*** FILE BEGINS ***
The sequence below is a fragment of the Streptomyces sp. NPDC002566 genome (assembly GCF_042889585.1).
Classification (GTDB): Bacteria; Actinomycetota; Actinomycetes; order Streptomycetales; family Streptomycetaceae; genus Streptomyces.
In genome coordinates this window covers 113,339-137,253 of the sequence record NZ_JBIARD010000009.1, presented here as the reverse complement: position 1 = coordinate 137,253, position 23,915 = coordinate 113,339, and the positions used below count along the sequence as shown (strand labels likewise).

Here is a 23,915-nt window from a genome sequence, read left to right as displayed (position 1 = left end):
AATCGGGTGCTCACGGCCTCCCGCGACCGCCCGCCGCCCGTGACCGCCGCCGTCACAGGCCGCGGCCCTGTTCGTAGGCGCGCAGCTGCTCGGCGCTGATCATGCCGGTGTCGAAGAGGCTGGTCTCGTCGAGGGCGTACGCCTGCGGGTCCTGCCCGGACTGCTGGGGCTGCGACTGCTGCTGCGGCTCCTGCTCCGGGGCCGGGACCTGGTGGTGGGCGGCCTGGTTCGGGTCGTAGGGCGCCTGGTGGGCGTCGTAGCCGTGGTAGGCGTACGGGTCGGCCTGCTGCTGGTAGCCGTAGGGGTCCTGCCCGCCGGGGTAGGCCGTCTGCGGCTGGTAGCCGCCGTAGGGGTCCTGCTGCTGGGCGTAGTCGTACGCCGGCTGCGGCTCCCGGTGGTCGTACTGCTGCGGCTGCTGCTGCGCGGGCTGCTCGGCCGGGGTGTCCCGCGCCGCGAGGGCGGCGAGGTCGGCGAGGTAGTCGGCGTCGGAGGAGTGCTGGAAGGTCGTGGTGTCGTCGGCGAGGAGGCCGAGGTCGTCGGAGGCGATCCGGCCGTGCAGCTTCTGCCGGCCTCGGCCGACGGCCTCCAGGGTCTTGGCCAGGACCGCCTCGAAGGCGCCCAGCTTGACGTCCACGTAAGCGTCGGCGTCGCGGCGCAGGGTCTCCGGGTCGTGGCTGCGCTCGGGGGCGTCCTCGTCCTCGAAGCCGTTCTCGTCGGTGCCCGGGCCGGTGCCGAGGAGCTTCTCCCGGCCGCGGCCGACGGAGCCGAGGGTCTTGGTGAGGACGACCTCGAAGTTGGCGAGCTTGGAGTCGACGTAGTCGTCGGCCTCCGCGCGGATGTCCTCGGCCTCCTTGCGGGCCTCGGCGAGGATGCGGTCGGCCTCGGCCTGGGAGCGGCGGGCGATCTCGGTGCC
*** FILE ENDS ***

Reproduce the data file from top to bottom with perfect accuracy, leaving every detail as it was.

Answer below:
The sequence below is a fragment of the Streptomyces sp. NPDC002566 genome (assembly GCF_042889585.1).
Classification (GTDB): Bacteria; Actinomycetota; Actinomycetes; order Streptomycetales; family Streptomycetaceae; genus Streptomyces.
In genome coordinates this window covers 113,339-137,253 of the sequence record NZ_JBIARD010000009.1, presented here as the reverse complement: position 1 = coordinate 137,253, position 23,915 = coordinate 113,339, and the positions used below count along the sequence as shown (strand labels likewise).

Here is a 23,915-nt window from a genome sequence, read left to right as displayed (position 1 = left end):
AATCGGGTGCTCACGGCCTCCCGCGACCGCCCGCCGCCCGTGACCGCCGCCGTCACAGGCCGCGGCCCTGTTCGTAGGCGCGCAGCTGCTCGGCGCTGATCATGCCGGTGTCGAAGAGGCTGGTCTCGTCGAGGGCGTACGCCTGCGGGTCCTGCCCGGACTGCTGGGGCTGCGACTGCTGCTGCGGCTCCTGCTCCGGGGCCGGGACCTGGTGGTGGGCGGCCTGGTTCGGGTCGTAGGGCGCCTGGTGGGCGTCGTAGCCGTGGTAGGCGTACGGGTCGGCCTGCTGCTGGTAGCCGTAGGGGTCCTGCCCGCCGGGGTAGGCCGTCTGCGGCTGGTAGCCGCCGTAGGGGTCCTGCTGCTGGGCGTAGTCGTACGCCGGCTGCGGCTCCCGGTGGTCGTACTGCTGCGGCTGCTGCTGCGCGGGCTGCTCGGCCGGGGTGTCCCGCGCCGCGAGGGCGGCGAGGTCGGCGAGGTAGTCGGCGTCGGAGGAGTGCTGGAAGGTCGTGGTGTCGTCGGCGAGGAGGCCGAGGTCGTCGGAGGCGATCCGGCCGTGCAGCTTCTGCCGGCCTCGGCCGACGGCCTCCAGGGTCTTGGCCAGGACCGCCTCGAAGGCGCCCAGCTTGACGTCCACGTAAGCGTCGGCGTCGCGGCGCAGGGTCTCCGGGTCGTGGCTGCGCTCGGGGGCGTCCTCGTCCTCGAAGCCGTTCTCGTCGGTGCCCGGGCCGGTGCCGAGGAGCTTCTCCCGGCCGCGGCCGACGGAGCCGAGGGTCTTGGTGAGGACGACCTCGAAGTTGGCGAGCTTGGAGTCGACGTAGTCGTCGGCCTCCGCGCGGATGTCCTCGGCCTCCTTGCGGGCCTCGGCGAGGATGCGGTCGGCCTCGGCCTGGGAGCGGCGGGCGATCTCGGTGCC